ƒThe movement in these indexes act as a benchmark to the

movement of the market.

Market portfolio

Systematic risk called non-diversifiable risk because it is beyond

the control of the investor and the firm.

ƒSystematic risk reflects mainly macroeconomic shocks that affect

aggregate behavior of the economy.

ƒ Market risk measured by beta (β = 1)

Once the asset return and market return obtained, a graph is

prepare to see the relationship between asset return and market

return. ƒAsset return and market return are plot on Y-X-axis.

ƒWhen all the returns are plotted, draw a line of best-fit through

coordinate point (0,0), which we call Characteristic line.

Measuring market risk

Market returns and assets returns for certain period can be determined by

looking at the percentage of changes in index or price based on the

following equation:

k

t

= (P

t

/ P

t – 1

) – 1

Asset Return & Market Return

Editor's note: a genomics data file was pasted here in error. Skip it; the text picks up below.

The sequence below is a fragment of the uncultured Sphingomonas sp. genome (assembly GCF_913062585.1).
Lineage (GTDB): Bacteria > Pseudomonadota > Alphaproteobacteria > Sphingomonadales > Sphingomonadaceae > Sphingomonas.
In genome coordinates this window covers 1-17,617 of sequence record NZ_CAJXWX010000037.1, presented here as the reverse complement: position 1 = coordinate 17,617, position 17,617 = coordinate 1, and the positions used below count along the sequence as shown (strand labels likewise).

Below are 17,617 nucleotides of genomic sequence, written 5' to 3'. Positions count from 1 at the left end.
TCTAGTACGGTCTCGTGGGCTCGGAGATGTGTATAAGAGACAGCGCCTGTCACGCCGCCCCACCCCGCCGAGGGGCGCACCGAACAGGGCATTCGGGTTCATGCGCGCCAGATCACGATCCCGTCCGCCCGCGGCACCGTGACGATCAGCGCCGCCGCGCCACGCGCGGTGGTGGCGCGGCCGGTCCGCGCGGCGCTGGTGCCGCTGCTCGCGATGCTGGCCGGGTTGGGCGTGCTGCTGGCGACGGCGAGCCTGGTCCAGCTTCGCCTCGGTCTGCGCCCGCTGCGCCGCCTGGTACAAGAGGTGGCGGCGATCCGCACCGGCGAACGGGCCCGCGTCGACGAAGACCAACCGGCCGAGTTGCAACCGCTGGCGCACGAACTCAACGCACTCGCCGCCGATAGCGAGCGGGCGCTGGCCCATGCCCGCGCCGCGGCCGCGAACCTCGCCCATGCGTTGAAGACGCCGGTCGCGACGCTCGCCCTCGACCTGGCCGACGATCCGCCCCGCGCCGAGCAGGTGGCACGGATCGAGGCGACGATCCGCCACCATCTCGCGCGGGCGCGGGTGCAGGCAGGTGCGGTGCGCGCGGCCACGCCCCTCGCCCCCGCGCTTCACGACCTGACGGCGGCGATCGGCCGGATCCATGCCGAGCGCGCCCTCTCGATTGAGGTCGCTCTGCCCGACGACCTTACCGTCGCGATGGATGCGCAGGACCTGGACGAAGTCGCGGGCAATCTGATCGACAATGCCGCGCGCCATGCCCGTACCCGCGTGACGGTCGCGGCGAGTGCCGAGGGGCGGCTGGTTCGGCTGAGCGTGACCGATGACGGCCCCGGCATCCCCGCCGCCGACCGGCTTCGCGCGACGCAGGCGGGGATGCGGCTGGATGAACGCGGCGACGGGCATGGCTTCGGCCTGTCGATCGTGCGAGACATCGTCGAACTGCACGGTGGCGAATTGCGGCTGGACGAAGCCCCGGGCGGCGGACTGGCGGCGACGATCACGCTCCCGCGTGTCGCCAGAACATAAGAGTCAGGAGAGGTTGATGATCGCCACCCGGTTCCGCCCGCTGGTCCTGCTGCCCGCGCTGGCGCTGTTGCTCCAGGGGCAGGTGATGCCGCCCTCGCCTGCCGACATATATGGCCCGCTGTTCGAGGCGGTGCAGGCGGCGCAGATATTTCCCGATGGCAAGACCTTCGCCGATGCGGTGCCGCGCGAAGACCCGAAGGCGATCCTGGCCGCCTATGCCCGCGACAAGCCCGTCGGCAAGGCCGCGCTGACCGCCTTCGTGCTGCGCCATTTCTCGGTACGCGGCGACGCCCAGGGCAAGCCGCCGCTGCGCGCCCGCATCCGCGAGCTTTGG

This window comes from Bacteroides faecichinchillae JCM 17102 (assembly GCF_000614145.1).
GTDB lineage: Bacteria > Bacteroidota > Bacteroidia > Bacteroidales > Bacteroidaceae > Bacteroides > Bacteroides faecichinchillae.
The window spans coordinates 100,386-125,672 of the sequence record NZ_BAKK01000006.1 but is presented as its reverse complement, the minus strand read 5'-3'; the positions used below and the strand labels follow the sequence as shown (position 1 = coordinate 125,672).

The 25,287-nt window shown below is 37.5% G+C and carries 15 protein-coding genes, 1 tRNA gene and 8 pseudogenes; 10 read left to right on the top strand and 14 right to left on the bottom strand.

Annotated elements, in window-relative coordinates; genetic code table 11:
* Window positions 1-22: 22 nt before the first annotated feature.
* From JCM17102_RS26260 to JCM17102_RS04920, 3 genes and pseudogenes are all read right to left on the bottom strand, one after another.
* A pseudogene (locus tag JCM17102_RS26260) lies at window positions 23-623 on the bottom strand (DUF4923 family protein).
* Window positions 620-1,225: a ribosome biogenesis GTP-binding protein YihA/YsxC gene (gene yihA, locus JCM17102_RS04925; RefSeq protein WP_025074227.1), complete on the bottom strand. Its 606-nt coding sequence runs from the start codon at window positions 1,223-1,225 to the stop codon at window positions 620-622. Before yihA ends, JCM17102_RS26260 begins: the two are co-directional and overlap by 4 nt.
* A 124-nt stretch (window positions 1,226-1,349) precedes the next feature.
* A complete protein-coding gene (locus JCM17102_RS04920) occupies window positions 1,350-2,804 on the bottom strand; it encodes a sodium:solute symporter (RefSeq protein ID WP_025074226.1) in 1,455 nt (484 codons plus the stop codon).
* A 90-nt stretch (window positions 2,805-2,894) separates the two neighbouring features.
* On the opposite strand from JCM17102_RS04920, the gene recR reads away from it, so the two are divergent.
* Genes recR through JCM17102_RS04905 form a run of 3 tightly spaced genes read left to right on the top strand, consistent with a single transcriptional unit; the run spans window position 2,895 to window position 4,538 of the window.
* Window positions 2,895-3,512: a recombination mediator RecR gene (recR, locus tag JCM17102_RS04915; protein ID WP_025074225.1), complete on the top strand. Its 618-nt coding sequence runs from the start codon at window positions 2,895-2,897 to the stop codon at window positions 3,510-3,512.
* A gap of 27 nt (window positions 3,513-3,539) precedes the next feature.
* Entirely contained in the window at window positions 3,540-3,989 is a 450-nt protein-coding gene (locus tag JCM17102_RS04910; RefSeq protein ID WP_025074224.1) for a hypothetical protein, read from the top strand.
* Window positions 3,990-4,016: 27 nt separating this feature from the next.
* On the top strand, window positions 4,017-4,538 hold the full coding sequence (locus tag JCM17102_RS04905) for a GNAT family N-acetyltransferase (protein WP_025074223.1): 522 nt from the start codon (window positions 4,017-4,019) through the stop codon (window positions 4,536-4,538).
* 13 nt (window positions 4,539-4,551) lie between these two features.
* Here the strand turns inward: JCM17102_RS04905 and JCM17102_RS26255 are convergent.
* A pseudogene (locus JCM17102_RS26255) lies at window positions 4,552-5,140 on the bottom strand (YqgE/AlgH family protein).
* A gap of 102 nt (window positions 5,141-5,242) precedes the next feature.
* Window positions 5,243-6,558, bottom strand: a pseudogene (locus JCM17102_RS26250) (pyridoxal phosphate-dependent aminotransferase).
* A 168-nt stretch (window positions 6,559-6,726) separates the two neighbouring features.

Asset Market

Period Price Return Index Return

0 19.00 853.42

1 19.29 1.53% 869.10 1.84%

2 20.90 8.34% 900.67 3.63%

3 19.54 -6.51% 901.89 0.14%

4 21.50 10.03% 923.80 2.42%

Measuring return

The slope of the line (beta), represents the average movement of

the firm’s stock returns in response to a movement in the market’s

return i.e the average relationship between a stock’s return and

market’s returns.

Interpreting beta (ɴ)

A firm that has a beta = 1 has average market risk. The

stock is no more or less volatile than the market.

A firm with a beta >1 is more volatile than the market.

A firm with a beta < 1 is less volatile than the market.

A firm with a beta=0 has no systematic risk.

¾ Most stocks have betas between 0.60 and 1.60

Measuring market risk

Beta is a measure of how an individual stock’s returns

vary with market returns.

Beta measures of the sensitivity of an individual stock’s

return to changes in the market.